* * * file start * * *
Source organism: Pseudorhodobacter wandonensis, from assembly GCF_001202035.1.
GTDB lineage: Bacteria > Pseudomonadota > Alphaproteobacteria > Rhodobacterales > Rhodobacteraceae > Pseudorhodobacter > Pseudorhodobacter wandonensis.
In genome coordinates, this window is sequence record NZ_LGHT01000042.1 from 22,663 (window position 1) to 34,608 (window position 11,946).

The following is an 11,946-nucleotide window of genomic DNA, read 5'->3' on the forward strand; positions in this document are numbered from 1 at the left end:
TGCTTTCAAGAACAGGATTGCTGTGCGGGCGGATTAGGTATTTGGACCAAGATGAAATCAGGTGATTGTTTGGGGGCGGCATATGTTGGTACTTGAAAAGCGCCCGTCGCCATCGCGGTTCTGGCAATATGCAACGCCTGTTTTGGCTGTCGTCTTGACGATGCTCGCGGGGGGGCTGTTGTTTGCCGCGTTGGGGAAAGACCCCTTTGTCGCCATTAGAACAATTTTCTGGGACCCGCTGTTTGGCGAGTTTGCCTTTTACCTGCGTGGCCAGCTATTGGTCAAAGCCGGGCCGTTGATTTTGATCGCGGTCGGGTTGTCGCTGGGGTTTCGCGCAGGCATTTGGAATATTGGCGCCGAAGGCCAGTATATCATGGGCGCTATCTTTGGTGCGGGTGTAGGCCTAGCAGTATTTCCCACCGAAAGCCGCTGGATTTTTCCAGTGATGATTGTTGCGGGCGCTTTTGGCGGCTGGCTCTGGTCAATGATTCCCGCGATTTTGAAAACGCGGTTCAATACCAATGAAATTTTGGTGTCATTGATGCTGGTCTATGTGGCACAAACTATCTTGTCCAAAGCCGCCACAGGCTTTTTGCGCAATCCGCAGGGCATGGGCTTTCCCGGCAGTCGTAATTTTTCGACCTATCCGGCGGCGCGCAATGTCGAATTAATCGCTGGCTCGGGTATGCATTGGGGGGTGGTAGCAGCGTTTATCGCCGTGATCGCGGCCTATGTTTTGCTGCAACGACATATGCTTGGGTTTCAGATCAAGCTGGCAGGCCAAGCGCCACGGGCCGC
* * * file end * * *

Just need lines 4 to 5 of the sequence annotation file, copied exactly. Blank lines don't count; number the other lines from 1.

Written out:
The following is an 11,946-nucleotide window of genomic DNA, read 5'->3' on the forward strand; positions in this document are numbered from 1 at the left end:
TGCTTTCAAGAACAGGATTGCTGTGCGGGCGGATTAGGTATTTGGACCAAGATGAAATCAGGTGATTGTTTGGGGGCGGCATATGTTGGTACTTGAAAAGCGCCCGTCGCCATCGCGGTTCTGGCAATATGCAACGCCTGTTTTGGCTGTCGTCTTGACGATGCTCGCGGGGGGGCTGTTGTTTGCCGCGTTGGGGAAAGACCCCTTTGTCGCCATTAGAACAATTTTCTGGGACCCGCTGTTTGGCGAGTTTGCCTTTTACCTGCGTGGCCAGCTATTGGTCAAAGCCGGGCCGTTGATTTTGATCGCGGTCGGGTTGTCGCTGGGGTTTCGCGCAGGCATTTGGAATATTGGCGCCGAAGGCCAGTATATCATGGGCGCTATCTTTGGTGCGGGTGTAGGCCTAGCAGTATTTCCCACCGAAAGCCGCTGGATTTTTCCAGTGATGATTGTTGCGGGCGCTTTTGGCGGCTGGCTCTGGTCAATGATTCCCGCGATTTTGAAAACGCGGTTCAATACCAATGAAATTTTGGTGTCATTGATGCTGGTCTATGTGGCACAAACTATCTTGTCCAAAGCCGCCACAGGCTTTTTGCGCAATCCGCAGGGCATGGGCTTTCCCGGCAGTCGTAATTTTTCGACCTATCCGGCGGCGCGCAATGTCGAATTAATCGCTGGCTCGGGTATGCATTGGGGGGTGGTAGCAGCGTTTATCGCCGTGATCGCGGCCTATGTTTTGCTGCAACGACATATGCTTGGGTTTCAGATCAAGCTGGCAGGCCAAGCGCCACGGGCCGC